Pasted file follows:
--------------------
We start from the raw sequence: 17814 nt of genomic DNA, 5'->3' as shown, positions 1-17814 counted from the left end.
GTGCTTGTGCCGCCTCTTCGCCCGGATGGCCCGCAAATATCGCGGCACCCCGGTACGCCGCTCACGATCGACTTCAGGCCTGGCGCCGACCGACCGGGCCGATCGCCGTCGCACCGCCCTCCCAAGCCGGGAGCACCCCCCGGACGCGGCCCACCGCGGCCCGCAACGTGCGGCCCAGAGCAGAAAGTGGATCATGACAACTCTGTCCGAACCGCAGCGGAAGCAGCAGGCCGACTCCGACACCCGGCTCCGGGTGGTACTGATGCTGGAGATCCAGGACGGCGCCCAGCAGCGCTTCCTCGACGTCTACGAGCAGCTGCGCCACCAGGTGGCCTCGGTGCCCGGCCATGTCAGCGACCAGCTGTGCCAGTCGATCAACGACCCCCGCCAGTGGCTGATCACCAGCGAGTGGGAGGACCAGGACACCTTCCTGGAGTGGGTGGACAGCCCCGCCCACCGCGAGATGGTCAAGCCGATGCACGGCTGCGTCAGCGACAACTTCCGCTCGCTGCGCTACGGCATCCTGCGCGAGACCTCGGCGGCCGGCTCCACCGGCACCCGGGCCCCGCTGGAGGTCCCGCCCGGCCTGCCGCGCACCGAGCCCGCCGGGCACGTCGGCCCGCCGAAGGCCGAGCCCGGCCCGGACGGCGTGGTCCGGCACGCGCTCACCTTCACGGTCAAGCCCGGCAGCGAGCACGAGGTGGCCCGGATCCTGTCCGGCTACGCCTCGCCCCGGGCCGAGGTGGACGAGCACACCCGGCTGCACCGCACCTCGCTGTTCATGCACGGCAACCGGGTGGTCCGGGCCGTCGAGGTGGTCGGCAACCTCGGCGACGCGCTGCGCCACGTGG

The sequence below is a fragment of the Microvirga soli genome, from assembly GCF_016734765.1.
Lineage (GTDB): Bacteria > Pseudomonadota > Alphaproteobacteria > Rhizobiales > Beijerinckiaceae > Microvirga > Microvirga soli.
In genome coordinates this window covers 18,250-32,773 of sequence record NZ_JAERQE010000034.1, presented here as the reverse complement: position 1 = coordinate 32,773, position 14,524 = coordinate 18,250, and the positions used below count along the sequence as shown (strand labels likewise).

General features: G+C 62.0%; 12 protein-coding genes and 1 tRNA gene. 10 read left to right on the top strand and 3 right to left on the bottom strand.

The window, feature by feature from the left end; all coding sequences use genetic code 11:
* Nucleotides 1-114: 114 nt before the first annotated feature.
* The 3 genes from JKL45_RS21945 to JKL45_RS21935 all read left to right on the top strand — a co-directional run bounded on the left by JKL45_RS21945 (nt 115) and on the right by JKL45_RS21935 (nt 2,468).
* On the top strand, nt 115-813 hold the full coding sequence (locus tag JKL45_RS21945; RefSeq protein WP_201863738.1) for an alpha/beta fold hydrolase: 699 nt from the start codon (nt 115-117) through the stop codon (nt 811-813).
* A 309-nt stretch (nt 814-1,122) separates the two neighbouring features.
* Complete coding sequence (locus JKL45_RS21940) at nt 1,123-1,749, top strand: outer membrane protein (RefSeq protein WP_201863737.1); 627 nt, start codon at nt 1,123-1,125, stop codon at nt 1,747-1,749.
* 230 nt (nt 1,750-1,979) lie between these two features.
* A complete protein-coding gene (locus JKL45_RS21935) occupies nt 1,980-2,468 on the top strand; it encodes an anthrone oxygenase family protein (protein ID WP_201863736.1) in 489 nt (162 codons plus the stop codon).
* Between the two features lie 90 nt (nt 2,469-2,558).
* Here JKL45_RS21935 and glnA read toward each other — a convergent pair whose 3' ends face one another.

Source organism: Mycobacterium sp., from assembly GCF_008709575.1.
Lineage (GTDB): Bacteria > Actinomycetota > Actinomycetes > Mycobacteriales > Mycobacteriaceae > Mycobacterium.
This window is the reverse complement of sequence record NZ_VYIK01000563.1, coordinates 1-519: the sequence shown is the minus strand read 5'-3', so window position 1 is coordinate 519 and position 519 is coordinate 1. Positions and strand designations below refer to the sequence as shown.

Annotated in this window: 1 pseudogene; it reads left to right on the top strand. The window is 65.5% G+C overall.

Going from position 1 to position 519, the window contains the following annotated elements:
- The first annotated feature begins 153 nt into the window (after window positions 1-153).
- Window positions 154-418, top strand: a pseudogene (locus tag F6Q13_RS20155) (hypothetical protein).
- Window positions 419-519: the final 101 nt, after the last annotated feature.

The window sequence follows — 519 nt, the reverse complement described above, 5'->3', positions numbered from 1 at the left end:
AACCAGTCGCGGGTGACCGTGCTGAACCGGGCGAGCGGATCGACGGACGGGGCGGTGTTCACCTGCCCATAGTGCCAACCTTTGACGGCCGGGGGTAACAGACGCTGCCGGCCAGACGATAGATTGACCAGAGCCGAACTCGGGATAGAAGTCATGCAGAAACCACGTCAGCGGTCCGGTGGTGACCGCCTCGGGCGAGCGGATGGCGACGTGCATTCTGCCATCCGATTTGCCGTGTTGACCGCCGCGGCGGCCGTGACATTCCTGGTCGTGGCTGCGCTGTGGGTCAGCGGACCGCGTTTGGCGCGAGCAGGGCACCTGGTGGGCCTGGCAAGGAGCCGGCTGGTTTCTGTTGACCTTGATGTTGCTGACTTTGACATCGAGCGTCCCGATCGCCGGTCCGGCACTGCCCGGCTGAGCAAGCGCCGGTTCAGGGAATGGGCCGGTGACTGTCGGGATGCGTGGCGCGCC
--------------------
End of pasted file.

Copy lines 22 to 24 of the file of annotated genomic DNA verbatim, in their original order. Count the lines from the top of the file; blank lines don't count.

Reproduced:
- The first annotated feature begins 153 nt into the window (after window positions 1-153).
- Window positions 154-418, top strand: a pseudogene (locus tag F6Q13_RS20155) (hypothetical protein).
- Window positions 419-519: the final 101 nt, after the last annotated feature.